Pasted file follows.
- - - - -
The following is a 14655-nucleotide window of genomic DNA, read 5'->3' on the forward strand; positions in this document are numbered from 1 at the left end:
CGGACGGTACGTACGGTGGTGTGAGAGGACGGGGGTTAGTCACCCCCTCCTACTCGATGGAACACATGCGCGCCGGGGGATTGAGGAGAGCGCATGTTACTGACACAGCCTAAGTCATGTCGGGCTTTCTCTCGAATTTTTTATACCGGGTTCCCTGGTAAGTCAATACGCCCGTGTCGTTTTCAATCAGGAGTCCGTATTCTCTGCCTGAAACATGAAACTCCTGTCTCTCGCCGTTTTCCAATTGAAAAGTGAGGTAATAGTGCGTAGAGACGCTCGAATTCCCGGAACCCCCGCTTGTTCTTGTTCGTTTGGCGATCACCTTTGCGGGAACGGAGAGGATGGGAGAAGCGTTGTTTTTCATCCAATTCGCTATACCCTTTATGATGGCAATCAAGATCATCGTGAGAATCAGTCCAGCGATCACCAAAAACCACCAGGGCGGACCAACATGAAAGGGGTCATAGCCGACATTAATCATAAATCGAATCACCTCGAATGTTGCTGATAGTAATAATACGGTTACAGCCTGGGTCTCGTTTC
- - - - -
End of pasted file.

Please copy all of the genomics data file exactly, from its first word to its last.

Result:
The following is a 14655-nucleotide window of genomic DNA, read 5'->3' on the forward strand; positions in this document are numbered from 1 at the left end:
CGGACGGTACGTACGGTGGTGTGAGAGGACGGGGGTTAGTCACCCCCTCCTACTCGATGGAACACATGCGCGCCGGGGGATTGAGGAGAGCGCATGTTACTGACACAGCCTAAGTCATGTCGGGCTTTCTCTCGAATTTTTTATACCGGGTTCCCTGGTAAGTCAATACGCCCGTGTCGTTTTCAATCAGGAGTCCGTATTCTCTGCCTGAAACATGAAACTCCTGTCTCTCGCCGTTTTCCAATTGAAAAGTGAGGTAATAGTGCGTAGAGACGCTCGAATTCCCGGAACCCCCGCTTGTTCTTGTTCGTTTGGCGATCACCTTTGCGGGAACGGAGAGGATGGGAGAAGCGTTGTTTTTCATCCAATTCGCTATACCCTTTATGATGGCAATCAAGATCATCGTGAGAATCAGTCCAGCGATCACCAAAAACCACCAGGGCGGACCAACATGAAAGGGGTCATAGCCGACATTAATCATAAATCGAATCACCTCGAATGTTGCTGATAGTAATAATACGGTTACAGCCTGGGTCTCGTTTC